Mullerian inhibiting substance (MIS) is the gonadal hormone that causes regression of the Mullerian ducts, the anlagen of the female internal reproductive structures, during male embryogenesis. MIS is a member of the large transforming growth factor-beta (TGF beta) multigene family of glycoproteins that are involved in the regulation of growth and differentiation. The proteins in this gene family are all produced as dimeric precursors and undergo posttranslational processing for activation, requiring cleavage and dissociation to release bioactive C-terminal fragments. Similarly, the 140 kilodalton (kDa) disulfide-linked homodimer of MIS is proteolytically cleaved to generate its active C-terminal fragments. The sexually dimorphic expression of MIS in Sertoli cells of the testis and granulosa cells of the ovary is critical for normal differentiation of the internal reproductive tract structures. A number of extra-Mullerian functions such as control of germ cell maturation and gonadal morphogenesis, induction of the abdominal phase of testicular descent, suppression of lung maturation, and growth inhibition of transformed cells have also been proposed for this growth-inhibitory hormone and will be discussed. This article will summarize the current understanding of the biology and multiple functions of MIS including its activation, regulation, and mechanism of action and discuss areas of interest in ongoing research.
BACKGROUND: Few studies have evaluated predictors of childhood exposure to organochlorine pesticides (OCPs), a class of lipophilic persistent chemicals.
OBJECTIVES: Our goal was to identify predictors of serum OCP concentrations-hexachlorobenzene (HCB), beta-hexachlorocyclohexane (beta-HCH), and p,p-dichlorodiphenyldichloroethylene (p,p -DDE)-among boys in Chapaevsk, Russia.
METHODS: Between 2003 and 2005, 499 boys 8-9 years of age were recruited in a prospective cohort. The initial study visit included a physical examination; blood collection; health, lifestyle, and food-frequency questionnaires; and determination of residential distance from a local factory complex that produced HCB and beta-HCH. Fasting serum samples were analyzed for OCPs at the U.S. Centers for Disease Control and Prevention. General linear regression models were used to identify predictors of the boys' serum HCB, beta-HCH, and p,p -DDE concentrations.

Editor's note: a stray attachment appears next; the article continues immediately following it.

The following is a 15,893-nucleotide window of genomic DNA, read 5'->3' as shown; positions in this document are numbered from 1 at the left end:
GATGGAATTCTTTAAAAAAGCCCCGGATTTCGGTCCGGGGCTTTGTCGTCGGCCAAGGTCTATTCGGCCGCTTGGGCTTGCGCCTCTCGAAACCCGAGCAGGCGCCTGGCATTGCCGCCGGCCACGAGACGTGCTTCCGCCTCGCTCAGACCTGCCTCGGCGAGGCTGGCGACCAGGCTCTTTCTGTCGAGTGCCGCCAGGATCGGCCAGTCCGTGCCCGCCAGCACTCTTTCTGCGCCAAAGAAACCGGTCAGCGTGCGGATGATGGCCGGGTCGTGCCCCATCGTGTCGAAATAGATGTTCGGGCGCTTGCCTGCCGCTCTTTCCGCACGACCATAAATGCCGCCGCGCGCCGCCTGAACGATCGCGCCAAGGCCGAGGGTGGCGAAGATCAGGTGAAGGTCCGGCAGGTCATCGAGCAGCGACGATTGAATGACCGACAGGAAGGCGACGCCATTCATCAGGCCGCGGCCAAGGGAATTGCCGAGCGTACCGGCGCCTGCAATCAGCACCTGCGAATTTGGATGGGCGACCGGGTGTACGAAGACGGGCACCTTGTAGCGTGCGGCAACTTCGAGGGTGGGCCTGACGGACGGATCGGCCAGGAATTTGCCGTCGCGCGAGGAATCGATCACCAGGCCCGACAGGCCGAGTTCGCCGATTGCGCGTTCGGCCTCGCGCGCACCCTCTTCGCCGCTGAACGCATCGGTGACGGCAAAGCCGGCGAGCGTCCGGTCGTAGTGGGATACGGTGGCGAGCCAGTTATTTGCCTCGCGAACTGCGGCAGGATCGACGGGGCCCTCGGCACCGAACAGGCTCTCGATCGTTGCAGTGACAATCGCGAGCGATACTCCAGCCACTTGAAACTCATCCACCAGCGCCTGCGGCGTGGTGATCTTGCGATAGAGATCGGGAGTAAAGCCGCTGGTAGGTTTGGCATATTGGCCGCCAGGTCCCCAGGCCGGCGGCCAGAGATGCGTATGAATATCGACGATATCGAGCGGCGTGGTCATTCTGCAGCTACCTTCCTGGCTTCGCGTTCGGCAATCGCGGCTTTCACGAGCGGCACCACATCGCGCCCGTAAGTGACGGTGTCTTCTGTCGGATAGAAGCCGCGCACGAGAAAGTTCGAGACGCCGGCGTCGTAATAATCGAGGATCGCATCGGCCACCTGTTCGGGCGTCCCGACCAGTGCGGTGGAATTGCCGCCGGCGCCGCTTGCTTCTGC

RESULTS: Among 355 boys with OCP measurements, median serum HCB, beta-HCH, and p,p -DDE concentrations were 158, 167, and 284 ng/g lipid, respectively. Lower body mass index, longer breastfeeding duration, and local dairy consumption were associated with higher concentrations of OCPs. Boys who lived < 2 km from the factory complex had 64% (95% CI: 37, 96) and 57% (95% CI: 32, 87) higher mean HCB and beta-HCH concentrations, respectively, than boys who lived >/= 5 km away. Living > 3 years in Chapaevsk predicted higher beta-HCH concentrations, and having parents who lacked a high school education predicted higher p,p -DDE concentrations.
CONCLUSIONS: Among this cohort of prepubertal Russian boys, predictors of serum OCPs included consumption of local dairy products, longer local residence, and residential proximity to the local factory complex.
Parental mastery of continuous subcutaneous insulin infusion skills and glycemic control in youth with type 1 diabetes
OBJECTIVE: The purpose of this study is to determine whether parental knowledge of the continuous subcutaneous insulin infusion (CSII) device affects glycemic control as measured by hemoglobin A1c (A1C) level.
SUBJECTS AND METHODS: Parents of children with type 1 diabetes mellitus (T1DM) using CSII completed a 14-item questionnaire. Questions 1-10 were knowledge-based questions that required the parent to extract specific information from their child's CSII device. Questions 11-14 asked parents to provide a self-assessment of their CSII knowledge.